What Will Trudeau’s Renters’ Bill of Rights Do To Your Credit Score?

Prime Minister Justin Trudeau recently unveiled plans for a groundbreaking “Canadian Renters’ Bill of Rights” during an announcement in Vancouver on Wednesday.

The proposed bill encompasses several key provisions supposedly designed to empower renters and enhance transparency in the rental market. Among its highlights are mandates requiring landlords to disclose rental price histories of their properties to prospective tenants.

Furthermore, Trudeau emphasized the inclusion of legal funding to support tenants in combating unfair practices from landlords like unjust rent increases, renovictions, and problematic landlord behavior.

“In today’s Canada, more people are renting than ever before … Nearly two thirds of young Canadians rent their homes,” he said. “Maybe young people want to start a family, but they don’t know how they can afford something bigger than a one-bedroom apartment.”

The announcement comes against the backdrop of mounting concerns over housing affordability and rental market dynamics across Canada. Data from the Canada Mortgage and Housing Corp. (CMHC) underscores the persistent imbalance between rental demand and supply, with rental costs escalating in many urban centers.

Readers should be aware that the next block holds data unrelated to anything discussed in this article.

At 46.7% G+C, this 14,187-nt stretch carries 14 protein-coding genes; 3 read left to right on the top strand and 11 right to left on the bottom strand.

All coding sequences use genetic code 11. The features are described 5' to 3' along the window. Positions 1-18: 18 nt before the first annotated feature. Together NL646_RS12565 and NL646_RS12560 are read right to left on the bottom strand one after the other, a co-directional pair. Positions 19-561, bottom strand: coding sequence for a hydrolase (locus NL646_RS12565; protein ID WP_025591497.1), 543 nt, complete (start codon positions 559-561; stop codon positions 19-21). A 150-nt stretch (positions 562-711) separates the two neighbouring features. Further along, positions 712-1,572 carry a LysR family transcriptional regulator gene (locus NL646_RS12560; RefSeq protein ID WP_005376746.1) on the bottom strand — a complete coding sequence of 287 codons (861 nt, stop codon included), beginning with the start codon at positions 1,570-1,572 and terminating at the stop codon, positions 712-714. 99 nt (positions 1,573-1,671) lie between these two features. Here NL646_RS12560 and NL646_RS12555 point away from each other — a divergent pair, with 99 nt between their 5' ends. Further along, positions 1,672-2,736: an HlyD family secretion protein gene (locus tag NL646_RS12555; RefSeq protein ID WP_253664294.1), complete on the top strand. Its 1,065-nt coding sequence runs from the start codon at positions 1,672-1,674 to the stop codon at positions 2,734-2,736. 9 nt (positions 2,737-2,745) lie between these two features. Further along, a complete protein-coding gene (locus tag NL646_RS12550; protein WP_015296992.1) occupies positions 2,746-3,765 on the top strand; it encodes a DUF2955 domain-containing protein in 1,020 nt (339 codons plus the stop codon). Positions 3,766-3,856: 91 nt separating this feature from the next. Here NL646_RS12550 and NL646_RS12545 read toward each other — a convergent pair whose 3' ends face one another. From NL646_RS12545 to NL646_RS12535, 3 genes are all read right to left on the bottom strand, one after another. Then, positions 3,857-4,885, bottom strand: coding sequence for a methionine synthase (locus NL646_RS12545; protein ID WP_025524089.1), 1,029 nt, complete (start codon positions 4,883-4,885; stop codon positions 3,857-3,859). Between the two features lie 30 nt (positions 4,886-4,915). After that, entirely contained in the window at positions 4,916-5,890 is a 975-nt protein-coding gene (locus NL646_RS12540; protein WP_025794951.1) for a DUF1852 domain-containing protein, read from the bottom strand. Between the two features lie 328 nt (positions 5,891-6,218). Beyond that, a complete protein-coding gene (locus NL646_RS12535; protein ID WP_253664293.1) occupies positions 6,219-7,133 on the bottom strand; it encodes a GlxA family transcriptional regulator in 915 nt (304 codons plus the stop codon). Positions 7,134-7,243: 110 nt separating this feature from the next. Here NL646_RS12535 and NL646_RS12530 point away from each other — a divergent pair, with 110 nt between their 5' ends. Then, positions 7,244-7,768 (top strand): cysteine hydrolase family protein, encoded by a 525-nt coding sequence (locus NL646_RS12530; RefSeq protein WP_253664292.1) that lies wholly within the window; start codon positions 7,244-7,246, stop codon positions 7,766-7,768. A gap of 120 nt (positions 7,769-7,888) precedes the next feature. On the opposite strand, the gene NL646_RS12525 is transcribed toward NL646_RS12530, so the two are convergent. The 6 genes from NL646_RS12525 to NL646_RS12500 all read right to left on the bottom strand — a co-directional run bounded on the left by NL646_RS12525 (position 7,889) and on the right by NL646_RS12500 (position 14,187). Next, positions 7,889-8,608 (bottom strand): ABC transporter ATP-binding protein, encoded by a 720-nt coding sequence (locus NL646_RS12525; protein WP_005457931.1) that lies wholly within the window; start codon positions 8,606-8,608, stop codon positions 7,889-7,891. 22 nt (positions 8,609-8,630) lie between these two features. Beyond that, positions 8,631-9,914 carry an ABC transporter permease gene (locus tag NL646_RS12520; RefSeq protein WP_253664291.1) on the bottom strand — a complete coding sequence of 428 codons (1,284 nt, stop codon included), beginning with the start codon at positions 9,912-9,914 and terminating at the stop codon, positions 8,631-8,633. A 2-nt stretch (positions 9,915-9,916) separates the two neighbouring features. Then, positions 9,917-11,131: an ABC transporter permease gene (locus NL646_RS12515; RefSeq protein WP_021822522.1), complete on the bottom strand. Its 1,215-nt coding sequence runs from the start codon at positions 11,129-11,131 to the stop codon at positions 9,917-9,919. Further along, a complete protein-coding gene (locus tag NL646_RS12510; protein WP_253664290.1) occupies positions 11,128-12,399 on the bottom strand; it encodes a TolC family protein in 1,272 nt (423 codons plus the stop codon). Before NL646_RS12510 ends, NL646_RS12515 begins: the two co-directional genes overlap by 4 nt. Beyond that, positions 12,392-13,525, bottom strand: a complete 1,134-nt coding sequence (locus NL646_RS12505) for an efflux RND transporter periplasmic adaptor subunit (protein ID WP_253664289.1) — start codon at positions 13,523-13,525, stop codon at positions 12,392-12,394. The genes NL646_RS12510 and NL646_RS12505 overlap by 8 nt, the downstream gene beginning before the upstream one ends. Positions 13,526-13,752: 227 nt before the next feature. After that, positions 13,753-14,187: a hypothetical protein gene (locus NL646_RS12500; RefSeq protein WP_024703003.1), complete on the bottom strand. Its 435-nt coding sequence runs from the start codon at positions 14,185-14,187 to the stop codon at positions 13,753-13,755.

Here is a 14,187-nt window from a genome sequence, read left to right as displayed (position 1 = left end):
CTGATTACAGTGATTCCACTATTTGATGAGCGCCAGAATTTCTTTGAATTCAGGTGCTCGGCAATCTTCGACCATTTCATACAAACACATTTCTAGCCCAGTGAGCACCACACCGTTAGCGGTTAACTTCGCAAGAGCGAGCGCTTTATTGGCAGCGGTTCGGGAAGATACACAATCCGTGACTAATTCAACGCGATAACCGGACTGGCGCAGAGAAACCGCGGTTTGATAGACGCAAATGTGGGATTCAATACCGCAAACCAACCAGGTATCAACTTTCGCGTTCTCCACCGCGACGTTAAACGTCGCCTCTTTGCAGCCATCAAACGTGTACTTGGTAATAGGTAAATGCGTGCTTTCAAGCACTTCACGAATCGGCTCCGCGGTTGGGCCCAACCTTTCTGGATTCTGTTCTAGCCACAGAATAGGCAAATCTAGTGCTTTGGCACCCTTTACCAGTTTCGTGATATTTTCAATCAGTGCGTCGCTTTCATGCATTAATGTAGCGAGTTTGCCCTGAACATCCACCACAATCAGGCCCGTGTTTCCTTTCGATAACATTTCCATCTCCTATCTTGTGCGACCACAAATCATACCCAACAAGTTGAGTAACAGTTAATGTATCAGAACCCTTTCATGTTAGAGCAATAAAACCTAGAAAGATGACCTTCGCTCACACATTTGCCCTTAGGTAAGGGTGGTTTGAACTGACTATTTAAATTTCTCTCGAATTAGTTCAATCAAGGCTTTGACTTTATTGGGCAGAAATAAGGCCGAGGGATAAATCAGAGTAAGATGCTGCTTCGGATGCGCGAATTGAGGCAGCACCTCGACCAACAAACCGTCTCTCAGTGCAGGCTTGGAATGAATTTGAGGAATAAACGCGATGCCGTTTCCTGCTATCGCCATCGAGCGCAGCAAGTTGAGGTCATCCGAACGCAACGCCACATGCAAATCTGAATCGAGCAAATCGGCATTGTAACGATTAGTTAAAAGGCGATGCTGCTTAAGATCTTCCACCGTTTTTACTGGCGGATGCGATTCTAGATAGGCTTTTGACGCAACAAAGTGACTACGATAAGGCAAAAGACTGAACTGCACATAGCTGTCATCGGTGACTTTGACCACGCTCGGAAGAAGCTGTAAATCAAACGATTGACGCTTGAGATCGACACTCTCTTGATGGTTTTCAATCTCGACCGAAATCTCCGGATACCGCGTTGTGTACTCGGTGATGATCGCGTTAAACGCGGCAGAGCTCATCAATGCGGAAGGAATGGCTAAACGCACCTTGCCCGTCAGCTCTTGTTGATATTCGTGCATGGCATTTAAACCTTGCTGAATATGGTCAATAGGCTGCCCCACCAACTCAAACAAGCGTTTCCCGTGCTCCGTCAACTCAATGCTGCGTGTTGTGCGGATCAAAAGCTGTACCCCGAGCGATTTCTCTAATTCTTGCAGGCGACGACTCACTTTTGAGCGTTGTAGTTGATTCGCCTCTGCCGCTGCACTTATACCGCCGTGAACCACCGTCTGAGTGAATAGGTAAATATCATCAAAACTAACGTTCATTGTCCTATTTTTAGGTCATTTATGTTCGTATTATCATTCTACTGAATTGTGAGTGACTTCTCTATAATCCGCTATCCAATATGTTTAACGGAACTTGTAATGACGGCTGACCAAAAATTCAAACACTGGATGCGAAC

Mississauga-Malton MP Iqwinder Gaheer also added that there would be a $15 million “tenant protection fund” that would provide funding to provincial legal aid organizations.

However, the implementation of the proposed Renters’ Bill of Rights may face hurdles, as it requires cooperation and buy-in from provincial governments. Cedric Dussault, a tenants’ advocate with the Quebec-based organization RCLALQ, expressed skepticism about the federal government’s jurisdiction in enacting such legislation.

“To be frank, we’re not sure this is really up to the federal government to enact,” he said in an interview, calling the announcement “surprising.”

Kirk Lubimov, offering commentary on the announcement, criticized the Liberal government’s approach, characterizing the bill as favoring corporations and entities perceived as “bad actors.”

“There is nothing in it that will provide protection for homeowners which will end up reducing investments in RE, except for the big corps which the Trudeau gov subsidizing, and adds more risk,” he asserted.

Central to Lubimov’s critique is the notion that the proposed bill fails to address the underlying causes of rising rental costs, particularly in the context of inflation and housing unaffordability.

“What is unfair rising rent payments?” he added. “The market decides that. How will the Liberals dictate what is ‘fair’ after causing the inflation and unaffordability we are seeing in housing.”

Furthermore, Lubimov raised doubts about the concept of granting renters more “agency” in rental properties owned by others. He questioned the feasibility and fairness of empowering renters within the confines of someone else’s property, suggesting potential conflicts between tenant rights and property ownership.

Credit score